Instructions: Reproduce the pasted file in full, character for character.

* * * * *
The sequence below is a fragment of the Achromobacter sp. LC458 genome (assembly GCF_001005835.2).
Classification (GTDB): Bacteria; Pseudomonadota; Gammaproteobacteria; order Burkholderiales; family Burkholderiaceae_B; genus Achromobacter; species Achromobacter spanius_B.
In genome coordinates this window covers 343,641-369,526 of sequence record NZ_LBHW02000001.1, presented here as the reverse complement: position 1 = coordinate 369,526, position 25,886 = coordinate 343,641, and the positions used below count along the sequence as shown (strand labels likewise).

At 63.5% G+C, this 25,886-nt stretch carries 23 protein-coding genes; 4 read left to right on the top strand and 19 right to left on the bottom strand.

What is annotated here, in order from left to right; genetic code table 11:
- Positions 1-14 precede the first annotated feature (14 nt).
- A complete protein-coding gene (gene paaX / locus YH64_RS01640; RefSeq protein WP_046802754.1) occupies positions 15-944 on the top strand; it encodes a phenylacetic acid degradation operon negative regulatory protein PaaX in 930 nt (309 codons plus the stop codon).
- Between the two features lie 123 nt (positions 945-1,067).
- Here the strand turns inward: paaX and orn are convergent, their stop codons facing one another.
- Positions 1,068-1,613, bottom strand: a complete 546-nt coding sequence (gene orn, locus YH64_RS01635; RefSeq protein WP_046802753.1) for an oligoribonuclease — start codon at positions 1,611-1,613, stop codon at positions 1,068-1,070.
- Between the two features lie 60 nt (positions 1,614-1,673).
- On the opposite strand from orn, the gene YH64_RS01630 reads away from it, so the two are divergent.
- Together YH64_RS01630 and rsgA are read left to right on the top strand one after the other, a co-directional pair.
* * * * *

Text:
The sequence below is a fragment of the Achromobacter sp. LC458 genome (assembly GCF_001005835.2).
Classification (GTDB): Bacteria; Pseudomonadota; Gammaproteobacteria; order Burkholderiales; family Burkholderiaceae_B; genus Achromobacter; species Achromobacter spanius_B.
In genome coordinates this window covers 343,641-369,526 of sequence record NZ_LBHW02000001.1, presented here as the reverse complement: position 1 = coordinate 369,526, position 25,886 = coordinate 343,641, and the positions used below count along the sequence as shown (strand labels likewise).

At 63.5% G+C, this 25,886-nt stretch carries 23 protein-coding genes; 4 read left to right on the top strand and 19 right to left on the bottom strand.

What is annotated here, in order from left to right; genetic code table 11:
- Positions 1-14 precede the first annotated feature (14 nt).
- A complete protein-coding gene (gene paaX / locus YH64_RS01640; RefSeq protein WP_046802754.1) occupies positions 15-944 on the top strand; it encodes a phenylacetic acid degradation operon negative regulatory protein PaaX in 930 nt (309 codons plus the stop codon).
- Between the two features lie 123 nt (positions 945-1,067).
- Here the strand turns inward: paaX and orn are convergent, their stop codons facing one another.
- Positions 1,068-1,613, bottom strand: a complete 546-nt coding sequence (gene orn, locus YH64_RS01635; RefSeq protein WP_046802753.1) for an oligoribonuclease — start codon at positions 1,611-1,613, stop codon at positions 1,068-1,070.
- Between the two features lie 60 nt (positions 1,614-1,673).
- On the opposite strand from orn, the gene YH64_RS01630 reads away from it, so the two are divergent.
- Together YH64_RS01630 and rsgA are read left to right on the top strand one after the other, a co-directional pair.